It’s the ultimate American muscle car – although technically just a “pony” car and finally the Mustang will be up for grabs on all four corners of the Earth, as the new design Ford unveils on four continents tomorrow is destined to spur global sales.
Ford has kept a tight lid on its newest model, stoking speculation over how the automaker plans to handle a crucial tradeoff: honoring the look that has made the Mustang a classic, while also updating the car to compete with General Motors Co.’s more futuristic Chevrolet Camaro. Nevertheless, as any secret is hard kept nowadays, leaks today have showed a good deal of the car’s design.
Getting the balance right has big implications for Ford’s rivalry with Chevrolet. The fifth complete Mustang redesign in five decades will arrive days after the Dearborn, Michigan-based company said the car’s U.S. sales dropped 7.7 % in the year’s first 11 months and lagged further behind the Camaro.
“You can think about Ford as the Mustang and F-150 company,” said Eddie Alterman, editor in chief of Car and Driver. “Increasingly, that’s expanded to include Fusion and Focus. They’re becoming more and more known for these really well-designed, high-dynamic integrity sedans that are engineered in Europe.”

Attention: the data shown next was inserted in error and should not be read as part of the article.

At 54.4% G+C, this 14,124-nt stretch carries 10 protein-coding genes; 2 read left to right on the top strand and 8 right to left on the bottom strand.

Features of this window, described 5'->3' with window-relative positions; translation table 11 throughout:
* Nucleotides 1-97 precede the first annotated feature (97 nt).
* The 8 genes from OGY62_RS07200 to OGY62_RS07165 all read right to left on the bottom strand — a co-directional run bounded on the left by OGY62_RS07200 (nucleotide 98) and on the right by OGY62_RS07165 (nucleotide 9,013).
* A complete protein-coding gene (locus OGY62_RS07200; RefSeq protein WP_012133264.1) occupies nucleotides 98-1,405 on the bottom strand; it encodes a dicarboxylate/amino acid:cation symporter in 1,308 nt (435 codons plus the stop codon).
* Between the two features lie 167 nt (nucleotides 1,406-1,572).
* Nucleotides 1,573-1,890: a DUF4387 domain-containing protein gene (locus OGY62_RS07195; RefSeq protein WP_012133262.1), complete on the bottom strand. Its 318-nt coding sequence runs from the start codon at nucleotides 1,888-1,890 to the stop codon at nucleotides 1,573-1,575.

More recently, the model has lost ground within Ford’s own lineup, with the Fiesta small car making a run at knocking it from among the automaker’s three best-selling passenger cars. Ford’s U.S. light-vehicle sales rose 7.1 % in November to 189,705, more than a third of which were F-Series pickups. GM and Chrysler Group LLC led sales gains for the month with strong pickup sales to go with the best car lineup in a generation. Ford Fusion family sedan sales rose 51 %.
The 71,459 Mustang deliveries so far this year puts the muscle car further behind the Camaro – with 75,552 sold over the same period – for the U.S. sports-car crown. Ford, the second-largest U.S. automaker behind Detroit-based GM, had to maintain just-retro-enough looks to pacify purists of the original American muscle car.
Chevy’s Camaro, which hasn’t looked back since a redesign powered it past Mustang in the U.S. three years ago, pushed designers in the other direction. Add to those pressures the challenge of crafting the first Mustang that Ford planned to sell globally.
by Aurel Niculescu
) - Wednesday, December 4th, 2013 - filed under Ford
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